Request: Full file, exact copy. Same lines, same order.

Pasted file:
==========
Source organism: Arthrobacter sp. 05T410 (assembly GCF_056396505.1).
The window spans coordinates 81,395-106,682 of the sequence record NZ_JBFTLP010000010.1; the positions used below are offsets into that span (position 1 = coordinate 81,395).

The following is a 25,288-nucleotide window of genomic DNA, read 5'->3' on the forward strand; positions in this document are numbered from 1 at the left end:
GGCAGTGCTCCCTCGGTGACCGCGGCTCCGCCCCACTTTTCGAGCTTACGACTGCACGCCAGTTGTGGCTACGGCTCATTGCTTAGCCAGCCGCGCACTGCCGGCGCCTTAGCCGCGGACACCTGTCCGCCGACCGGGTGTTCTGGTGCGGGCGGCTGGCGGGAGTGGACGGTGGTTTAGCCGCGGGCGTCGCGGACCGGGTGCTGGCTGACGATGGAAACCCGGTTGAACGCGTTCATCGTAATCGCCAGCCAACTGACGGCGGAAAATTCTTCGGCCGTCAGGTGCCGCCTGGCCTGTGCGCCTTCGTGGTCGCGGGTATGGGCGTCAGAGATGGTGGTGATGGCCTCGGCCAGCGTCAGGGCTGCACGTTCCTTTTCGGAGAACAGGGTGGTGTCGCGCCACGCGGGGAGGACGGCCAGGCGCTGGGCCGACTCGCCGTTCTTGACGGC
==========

Source organism: Arthrobacter sp. 05T410 (assembly GCF_056396505.1).
The window spans coordinates 81,395-106,682 of the sequence record NZ_JBFTLP010000010.1; the positions used below are offsets into that span (position 1 = coordinate 81,395).

The following is a 25,288-nucleotide window of genomic DNA, read 5'->3' on the forward strand; positions in this document are numbered from 1 at the left end:
GGCAGTGCTCCCTCGGTGACCGCGGCTCCGCCCCACTTTTCGAGCTTACGACTGCACGCCAGTTGTGGCTACGGCTCATTGCTTAGCCAGCCGCGCACTGCCGGCGCCTTAGCCGCGGACACCTGTCCGCCGACCGGGTGTTCTGGTGCGGGCGGCTGGCGGGAGTGGACGGTGGTTTAGCCGCGGGCGTCGCGGACCGGGTGCTGGCTGACGATGGAAACCCGGTTGAACGCGTTCATCGTAATCGCCAGCCAACTGACGGCGGAAAATTCTTCGGCCGTCAGGTGCCGCCTGGCCTGTGCGCCTTCGTGGTCGCGGGTATGGGCGTCAGAGATGGTGGTGATGGCCTCGGCCAGCGTCAGGGCTGCACGTTCCTTTTCGGAGAACAGGGTGGTGTCGCGCCACGCGGGGAGGACGGCCAGGCGCTGGGCCGACTCGCCGTTCTTGACGGC